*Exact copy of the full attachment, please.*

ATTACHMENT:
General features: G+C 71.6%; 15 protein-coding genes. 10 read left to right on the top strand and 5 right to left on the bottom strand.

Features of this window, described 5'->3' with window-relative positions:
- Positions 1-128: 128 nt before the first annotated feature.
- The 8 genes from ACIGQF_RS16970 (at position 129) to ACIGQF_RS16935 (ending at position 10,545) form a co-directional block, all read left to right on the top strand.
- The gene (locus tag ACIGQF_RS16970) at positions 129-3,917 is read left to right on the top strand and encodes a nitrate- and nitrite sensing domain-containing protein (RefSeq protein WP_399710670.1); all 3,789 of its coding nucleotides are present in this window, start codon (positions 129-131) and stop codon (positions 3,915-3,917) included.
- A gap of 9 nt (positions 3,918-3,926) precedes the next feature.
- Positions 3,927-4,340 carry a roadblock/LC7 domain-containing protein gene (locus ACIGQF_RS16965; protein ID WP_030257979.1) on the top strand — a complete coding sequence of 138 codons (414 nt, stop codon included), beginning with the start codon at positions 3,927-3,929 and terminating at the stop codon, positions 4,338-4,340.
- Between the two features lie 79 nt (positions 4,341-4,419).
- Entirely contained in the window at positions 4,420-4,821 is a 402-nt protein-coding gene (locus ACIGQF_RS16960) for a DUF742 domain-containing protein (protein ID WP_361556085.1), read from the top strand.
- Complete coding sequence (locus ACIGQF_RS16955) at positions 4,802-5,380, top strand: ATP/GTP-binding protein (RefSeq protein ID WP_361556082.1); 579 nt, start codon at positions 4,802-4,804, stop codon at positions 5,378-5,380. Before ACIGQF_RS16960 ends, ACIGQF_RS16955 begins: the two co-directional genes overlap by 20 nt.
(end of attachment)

General features: G+C 71.6%; 15 protein-coding genes. 10 read left to right on the top strand and 5 right to left on the bottom strand.

Features of this window, described 5'->3' with window-relative positions:
- Positions 1-128: 128 nt before the first annotated feature.
- The 8 genes from ACIGQF_RS16970 (at position 129) to ACIGQF_RS16935 (ending at position 10,545) form a co-directional block, all read left to right on the top strand.
- The gene (locus tag ACIGQF_RS16970) at positions 129-3,917 is read left to right on the top strand and encodes a nitrate- and nitrite sensing domain-containing protein (RefSeq protein WP_399710670.1); all 3,789 of its coding nucleotides are present in this window, start codon (positions 129-131) and stop codon (positions 3,915-3,917) included.
- A gap of 9 nt (positions 3,918-3,926) precedes the next feature.
- Positions 3,927-4,340 carry a roadblock/LC7 domain-containing protein gene (locus ACIGQF_RS16965; protein ID WP_030257979.1) on the top strand — a complete coding sequence of 138 codons (414 nt, stop codon included), beginning with the start codon at positions 3,927-3,929 and terminating at the stop codon, positions 4,338-4,340.
- Between the two features lie 79 nt (positions 4,341-4,419).
- Entirely contained in the window at positions 4,420-4,821 is a 402-nt protein-coding gene (locus ACIGQF_RS16960) for a DUF742 domain-containing protein (protein ID WP_361556085.1), read from the top strand.
- Complete coding sequence (locus ACIGQF_RS16955) at positions 4,802-5,380, top strand: ATP/GTP-binding protein (RefSeq protein ID WP_361556082.1); 579 nt, start codon at positions 4,802-4,804, stop codon at positions 5,378-5,380. Before ACIGQF_RS16960 ends, ACIGQF_RS16955 begins: the two co-directional genes overlap by 20 nt.